• January 1, 2029: $11.54
  • January 1, 2030: $11.79
  • January 1, 2031: $12.05

Michigan Overtime Laws

The Fair Labor Standards Act also contains mandatory overtime compensation for nonexempt workers who work over 40 hours in a workweek. The FLSA sets the minimum overtime rate at one and one-half times the regular hourly rate of pay of the employee. That means that if an employee regularly earns $10.00 an hour, they must be paid $15.00 per hour over 40 hours in a workweek.

Michigan generally accepts the federal law as the state law. It requires overtime for any hours over 40 worked by a nonexempt employee in a seven-day workweek. It sets the overtime pay at one and one-half times the regular hourly pay.

FSLA Workweek Laws

Many people have a misconception about what the FLSA says about workweeks. It does not set a maximum workweek at 40 hours or any other length of time. Employees over the age of 15 can be assigned to work any workweek that they and the employer agree to. And they are not automatically entitled to overtime for weekends or holidays.

Overtime kicks in on a workweek basis – seven consecutive 24-hour periods. If the worked hours exceed 40, the employee gets overtime.

Exempt and Nonexempt Employees

Under federal law and Michigan law, certain categories of workers are "exempted" from the labor law protections. That narrows down the number of workers who can count on the minimum wage and overtime rules. However, it can be challenging to figure out who is covered and who is not.

Some types of workers are specifically excluded from the FLSA protections while others are covered by alternative labor laws specific to a profession. For most jobs, however, an individual is an exempt employee if they meet all of these requirements:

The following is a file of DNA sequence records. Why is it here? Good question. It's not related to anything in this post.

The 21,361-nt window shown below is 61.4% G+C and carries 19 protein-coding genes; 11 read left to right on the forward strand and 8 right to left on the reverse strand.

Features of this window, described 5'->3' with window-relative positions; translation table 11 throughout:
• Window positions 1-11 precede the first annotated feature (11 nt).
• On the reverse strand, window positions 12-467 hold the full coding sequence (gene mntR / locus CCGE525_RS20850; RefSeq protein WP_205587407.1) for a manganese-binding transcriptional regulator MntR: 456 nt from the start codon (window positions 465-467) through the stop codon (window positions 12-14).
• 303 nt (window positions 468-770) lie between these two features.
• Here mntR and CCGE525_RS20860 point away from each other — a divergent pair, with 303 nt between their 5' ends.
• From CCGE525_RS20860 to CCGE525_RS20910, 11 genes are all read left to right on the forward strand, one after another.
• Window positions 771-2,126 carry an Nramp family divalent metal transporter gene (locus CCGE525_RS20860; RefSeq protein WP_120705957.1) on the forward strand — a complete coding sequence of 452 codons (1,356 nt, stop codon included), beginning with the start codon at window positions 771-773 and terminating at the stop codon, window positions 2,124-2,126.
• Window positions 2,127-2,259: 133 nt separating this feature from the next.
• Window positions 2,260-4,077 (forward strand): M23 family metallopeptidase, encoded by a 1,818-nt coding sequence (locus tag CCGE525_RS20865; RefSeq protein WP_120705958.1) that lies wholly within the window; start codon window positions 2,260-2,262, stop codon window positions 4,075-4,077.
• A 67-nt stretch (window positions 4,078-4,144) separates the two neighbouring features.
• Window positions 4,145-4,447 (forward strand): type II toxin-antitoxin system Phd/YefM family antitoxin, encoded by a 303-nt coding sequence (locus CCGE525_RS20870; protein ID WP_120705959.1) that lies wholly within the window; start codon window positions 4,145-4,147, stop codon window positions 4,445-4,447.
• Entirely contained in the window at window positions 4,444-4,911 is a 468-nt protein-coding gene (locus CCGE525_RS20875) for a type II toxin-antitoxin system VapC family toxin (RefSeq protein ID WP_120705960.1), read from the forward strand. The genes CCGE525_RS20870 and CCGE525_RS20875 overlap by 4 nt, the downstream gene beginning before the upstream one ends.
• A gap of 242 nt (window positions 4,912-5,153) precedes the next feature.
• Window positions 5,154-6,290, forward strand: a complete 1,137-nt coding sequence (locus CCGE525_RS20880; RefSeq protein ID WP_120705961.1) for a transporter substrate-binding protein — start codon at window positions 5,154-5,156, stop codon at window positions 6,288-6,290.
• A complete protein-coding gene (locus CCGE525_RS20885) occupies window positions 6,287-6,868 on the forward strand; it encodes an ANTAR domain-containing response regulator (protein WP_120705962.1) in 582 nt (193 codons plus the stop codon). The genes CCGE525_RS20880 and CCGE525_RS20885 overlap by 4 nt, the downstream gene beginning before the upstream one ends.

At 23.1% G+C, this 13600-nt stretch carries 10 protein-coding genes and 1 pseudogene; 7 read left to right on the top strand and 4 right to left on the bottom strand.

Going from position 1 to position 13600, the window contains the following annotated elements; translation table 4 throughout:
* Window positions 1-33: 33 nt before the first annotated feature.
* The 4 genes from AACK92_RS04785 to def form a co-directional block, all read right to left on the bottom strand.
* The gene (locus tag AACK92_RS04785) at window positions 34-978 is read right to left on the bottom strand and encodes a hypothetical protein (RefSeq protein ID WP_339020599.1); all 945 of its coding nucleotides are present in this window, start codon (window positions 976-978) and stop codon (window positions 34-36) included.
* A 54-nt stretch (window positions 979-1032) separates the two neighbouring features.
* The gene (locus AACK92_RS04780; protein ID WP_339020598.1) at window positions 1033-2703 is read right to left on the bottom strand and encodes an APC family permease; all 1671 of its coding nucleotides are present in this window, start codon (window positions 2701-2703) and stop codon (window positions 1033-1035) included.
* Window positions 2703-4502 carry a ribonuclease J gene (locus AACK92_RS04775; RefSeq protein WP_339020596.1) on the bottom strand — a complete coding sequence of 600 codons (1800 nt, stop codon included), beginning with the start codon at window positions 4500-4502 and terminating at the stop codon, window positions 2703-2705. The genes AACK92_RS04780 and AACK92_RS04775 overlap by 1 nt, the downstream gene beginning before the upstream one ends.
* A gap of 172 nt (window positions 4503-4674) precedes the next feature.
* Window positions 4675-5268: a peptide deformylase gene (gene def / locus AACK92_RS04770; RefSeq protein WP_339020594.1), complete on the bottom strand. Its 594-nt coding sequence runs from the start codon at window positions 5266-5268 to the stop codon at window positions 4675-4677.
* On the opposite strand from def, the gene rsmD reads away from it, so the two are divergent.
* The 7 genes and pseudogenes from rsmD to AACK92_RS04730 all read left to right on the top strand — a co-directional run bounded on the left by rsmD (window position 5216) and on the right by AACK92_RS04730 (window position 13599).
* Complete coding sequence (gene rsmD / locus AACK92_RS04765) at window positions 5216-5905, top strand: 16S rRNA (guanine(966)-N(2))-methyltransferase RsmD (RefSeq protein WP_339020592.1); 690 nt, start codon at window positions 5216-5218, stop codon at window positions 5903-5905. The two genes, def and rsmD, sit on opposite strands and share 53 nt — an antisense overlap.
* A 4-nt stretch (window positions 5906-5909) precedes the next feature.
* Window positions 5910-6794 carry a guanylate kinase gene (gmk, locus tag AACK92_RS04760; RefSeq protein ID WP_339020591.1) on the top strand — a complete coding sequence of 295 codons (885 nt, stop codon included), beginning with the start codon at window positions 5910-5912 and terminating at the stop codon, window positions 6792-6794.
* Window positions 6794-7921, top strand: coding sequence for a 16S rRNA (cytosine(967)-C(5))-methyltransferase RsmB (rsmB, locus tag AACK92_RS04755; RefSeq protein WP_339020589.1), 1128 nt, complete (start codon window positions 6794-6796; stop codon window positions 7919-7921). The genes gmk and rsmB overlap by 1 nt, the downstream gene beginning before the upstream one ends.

per year.
Receive a salary rather than get paid by the hour.
Perform exempt job duties.

Exempt Job Duties

The four general categories of exemptions from labor laws based on job duties are:

  • Executive duties.
  • Administrative duties.
  • Professional duties.
  • Outside sales duties.

Executive Duties Exemption

The executive duties exemption could also be called a managerial exemption, since the person must manage a specific department or division of a business, including at least two full-time workers, and have the ability to hire, fire or demote workers.

Administrative Duties Exemption

Administrative employees are "white-collar" office workers who aren't hired to do manual work. Their jobs relate directly to the general operation of the company or its customers. This includes educational professionals if they oversee standards like a grading system, establishing curriculum or supervising the operation of a school.

Professional Duties Exemption

Professionals can be either learned professionals or creative professionals. Learned professionals perform intellectual work and have pursued higher education to obtain their knowledge. Most employees with college degrees fit into this category, while creative professionals use their imagination or talent to perform an artistic or creative job.

Outside Sales Duties Exemption

Outside sales persons are workers who solicit or receive sales orders if they work away from the company office. Online or phone sales are usually not considered outside sales unless the contact is made to set up a personal sales call.